The 2km long circular route was more than enough for us. The heat and humidity make hiking a lot more strenuous than at home and with three children the way to Playa Cabo Blanco would have been a bit too far for us. It is best to start early in the morning and take enough snacks and water with you. Admission is a good $14 for adults and $6 for children, and it takes about 30 minutes to get there from Montezuma by car.
Beach walk “El sueño verde”
You start at the school in Montezuma and either always walk along the beach or along the path lined with information boards that leads through the adjacent jungle. Here you can also see animals from time to time, but definitely a lot of birds. The path leads over 3km to Playa Grande and at the end a waterfall awaits you, which flows directly into the sea.
For us Europeans, well-equipped playgrounds are nothing special, in Costa Rica it is different. This newly opened playground is a great highlight for kids. Three different slides, see-saw animals, swings and even a baby swing right on the beach and in the shade all day is definitely worth a visit.
Proyecto de Conservación de Tortugas
There is also a small volunteer organization for sea turtle conservation. Here the eggs are guarded and counted in a small fenced area. If you are lucky and are there at the right time, you can see small baby turtles hatching and watch their way into the water.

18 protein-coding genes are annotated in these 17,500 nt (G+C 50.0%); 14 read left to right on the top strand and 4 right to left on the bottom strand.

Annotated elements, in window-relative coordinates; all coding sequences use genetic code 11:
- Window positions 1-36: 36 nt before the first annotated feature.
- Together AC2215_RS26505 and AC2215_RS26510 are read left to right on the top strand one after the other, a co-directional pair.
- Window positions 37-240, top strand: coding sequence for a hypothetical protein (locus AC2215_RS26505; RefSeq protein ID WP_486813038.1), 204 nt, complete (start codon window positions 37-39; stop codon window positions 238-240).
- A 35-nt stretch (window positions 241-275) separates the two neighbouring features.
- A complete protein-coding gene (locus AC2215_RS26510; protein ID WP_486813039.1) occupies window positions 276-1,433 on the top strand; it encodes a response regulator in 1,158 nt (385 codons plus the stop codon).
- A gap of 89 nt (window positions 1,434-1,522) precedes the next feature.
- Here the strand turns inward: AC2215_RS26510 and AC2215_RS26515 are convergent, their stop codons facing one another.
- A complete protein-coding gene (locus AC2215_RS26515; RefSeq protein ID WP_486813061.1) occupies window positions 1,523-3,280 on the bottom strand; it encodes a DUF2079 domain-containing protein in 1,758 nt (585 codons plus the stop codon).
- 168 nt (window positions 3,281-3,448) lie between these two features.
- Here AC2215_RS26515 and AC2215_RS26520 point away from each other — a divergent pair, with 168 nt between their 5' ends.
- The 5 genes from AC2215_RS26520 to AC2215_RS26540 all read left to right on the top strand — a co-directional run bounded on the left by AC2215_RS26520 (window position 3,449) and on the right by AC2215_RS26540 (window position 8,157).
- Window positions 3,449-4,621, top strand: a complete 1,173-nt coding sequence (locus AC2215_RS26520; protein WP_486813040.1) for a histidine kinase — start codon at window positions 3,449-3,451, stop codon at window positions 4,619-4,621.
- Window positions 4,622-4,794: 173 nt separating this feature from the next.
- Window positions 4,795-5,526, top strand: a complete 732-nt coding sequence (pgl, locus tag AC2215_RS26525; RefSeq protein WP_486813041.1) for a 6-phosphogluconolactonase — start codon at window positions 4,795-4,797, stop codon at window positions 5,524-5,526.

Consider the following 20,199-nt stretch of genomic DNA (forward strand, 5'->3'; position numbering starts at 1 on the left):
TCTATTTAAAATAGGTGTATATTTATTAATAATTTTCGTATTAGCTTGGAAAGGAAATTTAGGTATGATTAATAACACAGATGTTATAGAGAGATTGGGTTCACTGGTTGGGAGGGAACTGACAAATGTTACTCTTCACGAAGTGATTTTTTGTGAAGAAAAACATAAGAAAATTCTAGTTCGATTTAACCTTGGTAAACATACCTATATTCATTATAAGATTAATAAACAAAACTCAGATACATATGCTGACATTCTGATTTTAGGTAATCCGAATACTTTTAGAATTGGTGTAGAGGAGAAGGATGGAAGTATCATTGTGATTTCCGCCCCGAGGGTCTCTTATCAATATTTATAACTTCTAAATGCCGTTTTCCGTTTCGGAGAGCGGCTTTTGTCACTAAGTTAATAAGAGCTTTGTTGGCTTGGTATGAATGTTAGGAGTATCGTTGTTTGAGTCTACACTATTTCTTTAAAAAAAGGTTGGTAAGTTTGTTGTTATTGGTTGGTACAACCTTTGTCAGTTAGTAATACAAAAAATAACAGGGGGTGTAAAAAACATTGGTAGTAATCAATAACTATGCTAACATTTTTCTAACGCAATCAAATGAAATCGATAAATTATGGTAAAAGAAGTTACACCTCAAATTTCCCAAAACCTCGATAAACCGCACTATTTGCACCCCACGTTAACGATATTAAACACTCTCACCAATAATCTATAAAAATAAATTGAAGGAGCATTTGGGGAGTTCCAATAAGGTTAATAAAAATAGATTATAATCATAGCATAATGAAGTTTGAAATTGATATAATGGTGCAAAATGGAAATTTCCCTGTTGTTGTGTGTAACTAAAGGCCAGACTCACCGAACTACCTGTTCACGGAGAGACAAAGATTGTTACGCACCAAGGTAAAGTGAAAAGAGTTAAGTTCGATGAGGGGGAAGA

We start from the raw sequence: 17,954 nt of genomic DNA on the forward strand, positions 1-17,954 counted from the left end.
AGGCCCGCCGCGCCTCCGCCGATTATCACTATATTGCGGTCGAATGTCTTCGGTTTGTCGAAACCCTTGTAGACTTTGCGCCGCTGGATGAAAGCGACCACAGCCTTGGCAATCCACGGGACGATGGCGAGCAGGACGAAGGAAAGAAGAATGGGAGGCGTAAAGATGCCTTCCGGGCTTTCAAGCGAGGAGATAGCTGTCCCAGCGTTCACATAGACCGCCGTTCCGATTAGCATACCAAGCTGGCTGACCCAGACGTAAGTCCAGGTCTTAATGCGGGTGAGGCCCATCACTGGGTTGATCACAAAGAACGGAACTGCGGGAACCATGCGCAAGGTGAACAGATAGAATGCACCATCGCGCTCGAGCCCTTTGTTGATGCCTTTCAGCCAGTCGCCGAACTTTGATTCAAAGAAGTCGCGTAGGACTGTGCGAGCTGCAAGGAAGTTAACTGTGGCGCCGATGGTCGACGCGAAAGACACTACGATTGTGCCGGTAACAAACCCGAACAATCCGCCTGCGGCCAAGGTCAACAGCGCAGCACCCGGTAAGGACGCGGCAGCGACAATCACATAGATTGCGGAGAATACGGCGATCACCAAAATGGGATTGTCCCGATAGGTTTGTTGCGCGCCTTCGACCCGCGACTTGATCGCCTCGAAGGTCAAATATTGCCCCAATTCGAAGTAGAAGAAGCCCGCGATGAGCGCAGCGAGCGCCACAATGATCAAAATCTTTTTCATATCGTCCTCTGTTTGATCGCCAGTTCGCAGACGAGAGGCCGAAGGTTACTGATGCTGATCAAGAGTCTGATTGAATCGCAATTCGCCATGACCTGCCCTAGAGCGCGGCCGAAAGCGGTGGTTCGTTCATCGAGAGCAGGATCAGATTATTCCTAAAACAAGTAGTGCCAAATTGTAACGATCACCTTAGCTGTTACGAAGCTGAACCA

Finding nice accommodation is not difficult here. Montezuma offers something for every price range. Be it the high-end Hotel Ylang-Ylang, a room for $20 per night or – where we stayed and what we really want to recommend: the “casa coloradas” located slightly outside of town on the hill. The family hotel consists of several brightly colored houses of different sizes with their own kitchen, terrace and bathroom. Each house is quite isolated and offers a lot of privacy. The small bungalows are located in a large garden, which is characterized by old trees and lots of animals living in them. So it can happen that howler monkeys wake you up in the morning or an agouti walks by at breakfast. The equipment is a bit older but very well maintained and the property has charm, and also very nice owners. There is a good sized pool and lots of fruit trees. It was here that Mo discovered his love for star fruit. There are also two campsites nearby, of which the “Fernando Morales” in Cabuya can definitely be recommended.
Good to know
There is no ATM in town, but many things can only be paid in cash. The next possibility to get money is in Cobano, about 10km away. Here you will also find a wide range of larger supermarkets, workshops and other services that you may need. However, the two local supermarkets are quite well stocked, so that nothing is missing here. The infrastructure in terms of restaurants is large and leaves little to be desired in terms of taste.